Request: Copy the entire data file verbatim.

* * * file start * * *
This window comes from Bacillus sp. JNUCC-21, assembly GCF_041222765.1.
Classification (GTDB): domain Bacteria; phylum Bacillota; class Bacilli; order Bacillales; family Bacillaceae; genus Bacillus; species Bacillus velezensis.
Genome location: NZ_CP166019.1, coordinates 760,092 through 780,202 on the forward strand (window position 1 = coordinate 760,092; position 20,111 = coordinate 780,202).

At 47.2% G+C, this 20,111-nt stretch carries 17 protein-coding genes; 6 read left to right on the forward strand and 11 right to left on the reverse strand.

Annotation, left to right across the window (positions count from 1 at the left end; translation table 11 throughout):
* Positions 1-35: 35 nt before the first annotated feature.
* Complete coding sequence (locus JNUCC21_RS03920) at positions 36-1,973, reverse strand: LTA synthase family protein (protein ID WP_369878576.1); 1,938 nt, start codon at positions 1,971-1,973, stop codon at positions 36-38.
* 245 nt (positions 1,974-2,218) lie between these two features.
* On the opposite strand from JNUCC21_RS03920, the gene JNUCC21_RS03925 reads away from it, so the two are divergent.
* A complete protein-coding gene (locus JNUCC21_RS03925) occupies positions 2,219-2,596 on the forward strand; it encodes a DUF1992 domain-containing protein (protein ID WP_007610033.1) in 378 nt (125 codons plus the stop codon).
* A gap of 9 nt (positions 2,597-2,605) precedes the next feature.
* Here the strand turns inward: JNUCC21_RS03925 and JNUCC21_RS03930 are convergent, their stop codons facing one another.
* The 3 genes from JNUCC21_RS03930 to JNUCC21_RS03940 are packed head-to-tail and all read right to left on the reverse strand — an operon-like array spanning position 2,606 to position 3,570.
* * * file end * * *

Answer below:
This window comes from Bacillus sp. JNUCC-21, assembly GCF_041222765.1.
Classification (GTDB): domain Bacteria; phylum Bacillota; class Bacilli; order Bacillales; family Bacillaceae; genus Bacillus; species Bacillus velezensis.
Genome location: NZ_CP166019.1, coordinates 760,092 through 780,202 on the forward strand (window position 1 = coordinate 760,092; position 20,111 = coordinate 780,202).

At 47.2% G+C, this 20,111-nt stretch carries 17 protein-coding genes; 6 read left to right on the forward strand and 11 right to left on the reverse strand.

Annotation, left to right across the window (positions count from 1 at the left end; translation table 11 throughout):
* Positions 1-35: 35 nt before the first annotated feature.
* Complete coding sequence (locus JNUCC21_RS03920) at positions 36-1,973, reverse strand: LTA synthase family protein (protein ID WP_369878576.1); 1,938 nt, start codon at positions 1,971-1,973, stop codon at positions 36-38.
* 245 nt (positions 1,974-2,218) lie between these two features.
* On the opposite strand from JNUCC21_RS03920, the gene JNUCC21_RS03925 reads away from it, so the two are divergent.
* A complete protein-coding gene (locus JNUCC21_RS03925) occupies positions 2,219-2,596 on the forward strand; it encodes a DUF1992 domain-containing protein (protein ID WP_007610033.1) in 378 nt (125 codons plus the stop codon).
* A gap of 9 nt (positions 2,597-2,605) precedes the next feature.
* Here the strand turns inward: JNUCC21_RS03925 and JNUCC21_RS03930 are convergent, their stop codons facing one another.
* The 3 genes from JNUCC21_RS03930 to JNUCC21_RS03940 are packed head-to-tail and all read right to left on the reverse strand — an operon-like array spanning position 2,606 to position 3,570.